“Cloud” is the collective term for server-based offerings for data processing.
Cloud computing has become an essential element of the IT sourcing strategy for many companies.
IT, legal, and procurement staff in companies are faced with the fact that comprehensive know-how in many areas — not only in technology — is now necessary if cloud services are to be used responsibly, economically, and in a way that is legally compliant with the regulatory frameworks that apply.
There is no way around data protection when planning cloud services. For companies, the use of cloud services often implies that personal data of others are stored and processed on IT infrastructures of cloud service providers. Thus, data protection aspects inevitably should be taken into account from the very beginning.
The European General Data Protection Regulation (GDPR) will become binding as of 25 May 2018. It is a must to prepare for it ahead of time.
The European General Data Protection Regulation (GDPR) will become binding in all EU countries as of 25 May 2018. It establishes a fundamental and modern legal framework that impacts many aspects of cloud computing – on technical, organizational, and economic layers.
The GDPR impacts enterprises not only within the EU, but also abroad. With this, the EU is sending a clear signal with the intention of showing how a society can react to rapidly changing technical circumstances.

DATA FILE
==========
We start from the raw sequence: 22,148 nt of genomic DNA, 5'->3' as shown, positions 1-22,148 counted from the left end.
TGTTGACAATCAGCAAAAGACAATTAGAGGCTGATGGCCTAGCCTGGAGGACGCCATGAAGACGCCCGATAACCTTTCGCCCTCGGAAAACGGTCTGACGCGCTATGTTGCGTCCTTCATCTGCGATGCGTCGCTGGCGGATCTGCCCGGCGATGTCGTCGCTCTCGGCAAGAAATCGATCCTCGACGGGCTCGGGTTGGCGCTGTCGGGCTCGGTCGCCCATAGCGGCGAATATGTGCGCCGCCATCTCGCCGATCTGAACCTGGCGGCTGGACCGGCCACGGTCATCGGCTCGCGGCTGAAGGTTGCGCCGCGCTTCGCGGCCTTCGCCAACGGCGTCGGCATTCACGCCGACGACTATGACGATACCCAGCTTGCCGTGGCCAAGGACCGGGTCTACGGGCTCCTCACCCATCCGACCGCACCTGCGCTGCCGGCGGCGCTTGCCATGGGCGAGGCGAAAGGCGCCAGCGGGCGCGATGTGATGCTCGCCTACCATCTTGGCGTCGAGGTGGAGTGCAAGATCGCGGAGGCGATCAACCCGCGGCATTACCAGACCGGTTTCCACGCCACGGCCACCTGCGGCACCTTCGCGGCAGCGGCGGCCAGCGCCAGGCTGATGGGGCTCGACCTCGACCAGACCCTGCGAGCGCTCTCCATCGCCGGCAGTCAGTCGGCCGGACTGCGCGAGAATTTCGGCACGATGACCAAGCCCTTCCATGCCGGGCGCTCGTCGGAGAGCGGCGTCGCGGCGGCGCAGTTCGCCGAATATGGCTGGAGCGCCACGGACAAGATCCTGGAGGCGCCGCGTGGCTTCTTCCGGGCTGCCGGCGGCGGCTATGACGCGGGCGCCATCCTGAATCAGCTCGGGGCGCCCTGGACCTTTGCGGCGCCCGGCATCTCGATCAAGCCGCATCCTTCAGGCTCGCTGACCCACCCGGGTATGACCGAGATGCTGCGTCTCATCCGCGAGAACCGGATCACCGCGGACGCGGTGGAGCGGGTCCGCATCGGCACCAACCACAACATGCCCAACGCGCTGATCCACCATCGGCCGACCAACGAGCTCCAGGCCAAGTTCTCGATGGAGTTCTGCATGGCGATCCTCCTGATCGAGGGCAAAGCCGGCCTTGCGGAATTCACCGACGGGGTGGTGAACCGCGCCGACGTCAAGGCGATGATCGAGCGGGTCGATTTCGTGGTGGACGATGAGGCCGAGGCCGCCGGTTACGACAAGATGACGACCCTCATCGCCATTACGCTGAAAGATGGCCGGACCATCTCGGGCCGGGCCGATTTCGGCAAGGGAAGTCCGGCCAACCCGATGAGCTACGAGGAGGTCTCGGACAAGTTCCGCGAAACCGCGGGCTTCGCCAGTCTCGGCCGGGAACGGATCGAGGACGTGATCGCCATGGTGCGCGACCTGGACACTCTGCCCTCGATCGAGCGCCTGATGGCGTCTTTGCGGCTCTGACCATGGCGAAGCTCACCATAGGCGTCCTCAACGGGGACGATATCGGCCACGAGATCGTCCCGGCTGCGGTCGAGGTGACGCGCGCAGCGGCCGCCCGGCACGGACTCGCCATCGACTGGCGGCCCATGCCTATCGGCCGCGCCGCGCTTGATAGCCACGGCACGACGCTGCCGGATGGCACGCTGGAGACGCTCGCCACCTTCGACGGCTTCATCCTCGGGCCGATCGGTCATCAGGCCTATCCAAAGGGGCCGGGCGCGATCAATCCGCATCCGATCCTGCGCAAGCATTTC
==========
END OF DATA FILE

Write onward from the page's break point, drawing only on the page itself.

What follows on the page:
But the GDPR is a challenge for many companies – for providers and users of modern IT services alike. This challenge should not be underestimated, and it is a must to prepare for it ahead of time.
The Cloud Privacy Check (CPC)
In four simple steps, the Cloud Privacy Check advises on questions to be asked of cloud service providers.
To help companies tackle this challenge, EuroCloud Europe has launched a dedicated stream “Cloud Know-how” under which EuroCloud Europe presents tools, checklists, and further know-how to help companies implement the required To Do's.
The Cloud Privacy Check (CPC) is one element of the stream “Cloud Know-how”. The CPC's achievement is to present a seemingly complex topic – data protection – in a way that is easily understandable. The CPC identifies suitable and practicable courses of action to become compliant when moving data into the cloud. The CPC does not replace legal expertise, but it structures and simplifies a complex subject without the loss of essential information.
Within the CPC, the questions cloud users should address to cloud service providers are grouped in four simple steps. The questions help cloud users understand the future setup they will find. And as understanding is a prerequisite for control, the CPC helps to guide cloud users on their journey into the cloud.